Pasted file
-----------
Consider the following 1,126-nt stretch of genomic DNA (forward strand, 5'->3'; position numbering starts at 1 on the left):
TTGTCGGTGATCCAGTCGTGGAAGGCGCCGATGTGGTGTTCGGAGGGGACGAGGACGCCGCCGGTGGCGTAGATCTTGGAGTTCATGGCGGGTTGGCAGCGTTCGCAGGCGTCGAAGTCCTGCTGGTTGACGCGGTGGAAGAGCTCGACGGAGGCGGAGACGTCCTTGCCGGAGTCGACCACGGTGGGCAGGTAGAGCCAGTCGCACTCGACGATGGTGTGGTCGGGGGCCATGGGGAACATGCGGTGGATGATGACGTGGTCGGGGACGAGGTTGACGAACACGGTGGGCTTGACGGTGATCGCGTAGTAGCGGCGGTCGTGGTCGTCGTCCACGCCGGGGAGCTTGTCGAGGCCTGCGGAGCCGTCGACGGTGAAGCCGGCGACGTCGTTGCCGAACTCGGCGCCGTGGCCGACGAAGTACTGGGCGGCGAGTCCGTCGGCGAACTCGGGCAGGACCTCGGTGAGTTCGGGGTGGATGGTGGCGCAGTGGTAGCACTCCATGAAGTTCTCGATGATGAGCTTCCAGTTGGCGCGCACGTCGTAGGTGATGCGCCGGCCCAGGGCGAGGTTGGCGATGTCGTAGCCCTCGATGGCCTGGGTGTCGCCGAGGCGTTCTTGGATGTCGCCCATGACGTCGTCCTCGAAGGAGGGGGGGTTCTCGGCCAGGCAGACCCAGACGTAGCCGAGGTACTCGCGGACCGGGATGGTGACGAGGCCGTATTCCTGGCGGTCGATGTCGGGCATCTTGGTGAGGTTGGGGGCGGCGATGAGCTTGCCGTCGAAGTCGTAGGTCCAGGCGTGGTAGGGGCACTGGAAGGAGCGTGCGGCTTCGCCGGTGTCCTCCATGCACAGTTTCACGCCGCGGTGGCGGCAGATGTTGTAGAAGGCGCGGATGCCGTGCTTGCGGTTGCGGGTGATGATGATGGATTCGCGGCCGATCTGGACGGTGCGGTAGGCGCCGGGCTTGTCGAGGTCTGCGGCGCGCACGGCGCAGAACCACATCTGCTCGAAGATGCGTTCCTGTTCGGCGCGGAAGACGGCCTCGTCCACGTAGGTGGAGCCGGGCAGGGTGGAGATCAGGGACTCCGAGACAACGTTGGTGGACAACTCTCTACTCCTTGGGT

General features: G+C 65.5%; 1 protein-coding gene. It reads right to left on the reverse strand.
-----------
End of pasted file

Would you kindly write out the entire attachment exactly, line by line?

Consider the following 1,126-nt stretch of genomic DNA (forward strand, 5'->3'; position numbering starts at 1 on the left):
TTGTCGGTGATCCAGTCGTGGAAGGCGCCGATGTGGTGTTCGGAGGGGACGAGGACGCCGCCGGTGGCGTAGATCTTGGAGTTCATGGCGGGTTGGCAGCGTTCGCAGGCGTCGAAGTCCTGCTGGTTGACGCGGTGGAAGAGCTCGACGGAGGCGGAGACGTCCTTGCCGGAGTCGACCACGGTGGGCAGGTAGAGCCAGTCGCACTCGACGATGGTGTGGTCGGGGGCCATGGGGAACATGCGGTGGATGATGACGTGGTCGGGGACGAGGTTGACGAACACGGTGGGCTTGACGGTGATCGCGTAGTAGCGGCGGTCGTGGTCGTCGTCCACGCCGGGGAGCTTGTCGAGGCCTGCGGAGCCGTCGACGGTGAAGCCGGCGACGTCGTTGCCGAACTCGGCGCCGTGGCCGACGAAGTACTGGGCGGCGAGTCCGTCGGCGAACTCGGGCAGGACCTCGGTGAGTTCGGGGTGGATGGTGGCGCAGTGGTAGCACTCCATGAAGTTCTCGATGATGAGCTTCCAGTTGGCGCGCACGTCGTAGGTGATGCGCCGGCCCAGGGCGAGGTTGGCGATGTCGTAGCCCTCGATGGCCTGGGTGTCGCCGAGGCGTTCTTGGATGTCGCCCATGACGTCGTCCTCGAAGGAGGGGGGGTTCTCGGCCAGGCAGACCCAGACGTAGCCGAGGTACTCGCGGACCGGGATGGTGACGAGGCCGTATTCCTGGCGGTCGATGTCGGGCATCTTGGTGAGGTTGGGGGCGGCGATGAGCTTGCCGTCGAAGTCGTAGGTCCAGGCGTGGTAGGGGCACTGGAAGGAGCGTGCGGCTTCGCCGGTGTCCTCCATGCACAGTTTCACGCCGCGGTGGCGGCAGATGTTGTAGAAGGCGCGGATGCCGTGCTTGCGGTTGCGGGTGATGATGATGGATTCGCGGCCGATCTGGACGGTGCGGTAGGCGCCGGGCTTGTCGAGGTCTGCGGCGCGCACGGCGCAGAACCACATCTGCTCGAAGATGCGTTCCTGTTCGGCGCGGAAGACGGCCTCGTCCACGTAGGTGGAGCCGGGCAGGGTGGAGATCAGGGACTCCGAGACAACGTTGGTGGACAACTCTCTACTCCTTGGGT

General features: G+C 65.5%; 1 protein-coding gene. It reads right to left on the reverse strand.